From Our 2013 Archives
Steady Sleep Schedule May Help Keep Weight Off
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THURSDAY, Nov. 21, 2013 (HealthDay News) -- Women who go to bed and wake up at regular times tend to maintain a healthy weight, a new study suggests.
Research has shown that not sleeping enough can have an effect on weight, but this new study from Brigham Young University finds that consistency in sleeping times can influence body fat.
"The message of this study seems fairly straightforward: Sleeping well consistently is associated with lower body fat in young women," said Dr. David Katz, director of the Yale University Prevention Research Center. Katz was not involved with the study.
The study also suggested that better sleep -- characterized by its efficiency, consistency and duration -- is associated with more routine physical activity, he said.
"Some of the advantage in body composition from better sleep appears to be the effect of sleep itself, while some may be a product of more activity, " Katz said. "It may also be that exercise facilitates better sleep, or vice versa."
Katz cautioned, however, that this study did not prove a cause-and-effect relationship between sleep and weight.
The report was published online in the November issue of the American Journal of Health Promotion.
For the study, a team lead by exercise science expert Bruce Bailey collected data on 330 college women. Over a weeklong period, those who slept and woke at consistent times maintained a healthier weight.
Those who went to bed and woke up at or around the same time each day had lower body fat. Those who slept between eight and eight and a half hours had the lowest body fat, the researchers found.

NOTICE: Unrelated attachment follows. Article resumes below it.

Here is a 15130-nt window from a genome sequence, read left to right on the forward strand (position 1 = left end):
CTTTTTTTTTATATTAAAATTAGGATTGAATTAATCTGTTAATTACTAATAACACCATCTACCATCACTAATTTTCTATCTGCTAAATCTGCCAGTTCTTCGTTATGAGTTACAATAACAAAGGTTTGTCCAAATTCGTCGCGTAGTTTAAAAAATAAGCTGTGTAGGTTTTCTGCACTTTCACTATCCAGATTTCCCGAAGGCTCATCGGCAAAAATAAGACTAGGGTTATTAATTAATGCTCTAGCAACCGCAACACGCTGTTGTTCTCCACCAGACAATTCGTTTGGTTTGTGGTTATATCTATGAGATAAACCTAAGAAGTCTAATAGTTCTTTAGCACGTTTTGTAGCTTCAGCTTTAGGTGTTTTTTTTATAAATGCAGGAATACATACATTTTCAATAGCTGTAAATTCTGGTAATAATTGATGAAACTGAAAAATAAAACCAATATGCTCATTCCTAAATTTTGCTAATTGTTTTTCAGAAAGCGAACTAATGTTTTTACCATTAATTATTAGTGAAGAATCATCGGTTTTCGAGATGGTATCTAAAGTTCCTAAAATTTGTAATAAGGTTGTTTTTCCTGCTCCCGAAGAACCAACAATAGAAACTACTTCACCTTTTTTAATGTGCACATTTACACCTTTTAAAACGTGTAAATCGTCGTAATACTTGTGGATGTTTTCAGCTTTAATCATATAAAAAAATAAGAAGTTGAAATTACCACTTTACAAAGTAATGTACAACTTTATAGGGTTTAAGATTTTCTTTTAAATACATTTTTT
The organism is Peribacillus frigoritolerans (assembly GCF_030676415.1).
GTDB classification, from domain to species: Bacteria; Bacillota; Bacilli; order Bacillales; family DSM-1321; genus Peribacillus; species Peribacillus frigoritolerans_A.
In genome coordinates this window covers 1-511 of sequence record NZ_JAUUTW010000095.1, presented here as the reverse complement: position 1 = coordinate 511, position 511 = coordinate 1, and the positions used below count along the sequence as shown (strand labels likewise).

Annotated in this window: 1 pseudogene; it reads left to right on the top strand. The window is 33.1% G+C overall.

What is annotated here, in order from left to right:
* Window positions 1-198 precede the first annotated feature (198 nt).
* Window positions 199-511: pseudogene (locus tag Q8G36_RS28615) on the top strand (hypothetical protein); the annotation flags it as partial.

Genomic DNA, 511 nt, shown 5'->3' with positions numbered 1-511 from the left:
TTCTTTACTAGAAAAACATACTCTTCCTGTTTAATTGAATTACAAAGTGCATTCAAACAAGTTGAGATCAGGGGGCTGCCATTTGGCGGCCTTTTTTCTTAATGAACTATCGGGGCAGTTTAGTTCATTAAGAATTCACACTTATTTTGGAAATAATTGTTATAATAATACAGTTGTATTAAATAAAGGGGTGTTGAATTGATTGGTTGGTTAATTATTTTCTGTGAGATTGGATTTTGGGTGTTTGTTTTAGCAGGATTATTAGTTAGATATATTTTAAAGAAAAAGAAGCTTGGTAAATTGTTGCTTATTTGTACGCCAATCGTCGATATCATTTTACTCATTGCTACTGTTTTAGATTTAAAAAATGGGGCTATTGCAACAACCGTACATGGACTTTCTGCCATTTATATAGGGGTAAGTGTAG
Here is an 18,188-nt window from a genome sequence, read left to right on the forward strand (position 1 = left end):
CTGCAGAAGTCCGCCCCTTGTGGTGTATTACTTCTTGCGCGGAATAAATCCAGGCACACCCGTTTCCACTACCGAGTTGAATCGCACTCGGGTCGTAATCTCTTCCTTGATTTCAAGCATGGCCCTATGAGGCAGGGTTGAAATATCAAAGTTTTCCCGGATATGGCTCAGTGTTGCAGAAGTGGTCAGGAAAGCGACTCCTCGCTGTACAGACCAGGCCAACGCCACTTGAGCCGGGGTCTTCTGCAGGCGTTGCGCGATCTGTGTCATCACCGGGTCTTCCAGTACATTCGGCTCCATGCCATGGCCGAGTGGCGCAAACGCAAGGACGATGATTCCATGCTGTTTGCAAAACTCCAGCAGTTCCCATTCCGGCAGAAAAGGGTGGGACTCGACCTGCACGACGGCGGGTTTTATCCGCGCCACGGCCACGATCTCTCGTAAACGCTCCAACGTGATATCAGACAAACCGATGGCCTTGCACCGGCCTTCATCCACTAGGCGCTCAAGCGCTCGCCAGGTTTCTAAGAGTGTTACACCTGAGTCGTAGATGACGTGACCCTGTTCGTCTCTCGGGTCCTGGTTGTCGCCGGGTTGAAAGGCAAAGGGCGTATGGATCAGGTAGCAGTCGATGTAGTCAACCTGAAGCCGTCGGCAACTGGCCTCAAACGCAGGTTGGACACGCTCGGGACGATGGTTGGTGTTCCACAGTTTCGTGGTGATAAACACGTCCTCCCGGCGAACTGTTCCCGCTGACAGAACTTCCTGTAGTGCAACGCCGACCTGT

Those whose sleep patterns varied more than 90 minutes had higher body fat than those whose sleep patterns varied less than 60 minutes, the researchers found.
Getting too little or too much sleep also had an effect on body fat. Sleeping less than six and a half or more than eight and a half hours a night was associated with higher body fat.
Moreover, quality of sleep was important, with those who had better sleep quality having lower body fat, the researchers found.
Sleep quality is a measure of how much time spent in bed is spent sleeping. Bailey said staying up late or sleeping in may be doing more harm than good.
"We have these internal clocks, and throwing them off and not allowing them to get into a pattern does have an impact on the [physical and chemical functioning of our bodies]," Bailey said in a statement.
Consistent sleep patterns are good sleep hygiene, he said. When sleep is changed, it can change physical-activity patterns and affect some hormones involved with metabolism and contribute to excess body fat, Bailey said.
To improve sleep quality, Bailey recommends exercising, using beds only for sleeping, and keeping the bedroom cool, quiet and dark.
Katz said more research is needed since the findings are specific to young women. "But there is no apparent reason why they would not pertain equally to men," he said.
"For now, it is reasonable to reaffirm that sleep matters to weight control and health," Katz said.
SOURCES: David Katz, M.D., director, Yale University Prevention Research Center, New Haven, Conn.; American Journal of Health Prevention, November 2013
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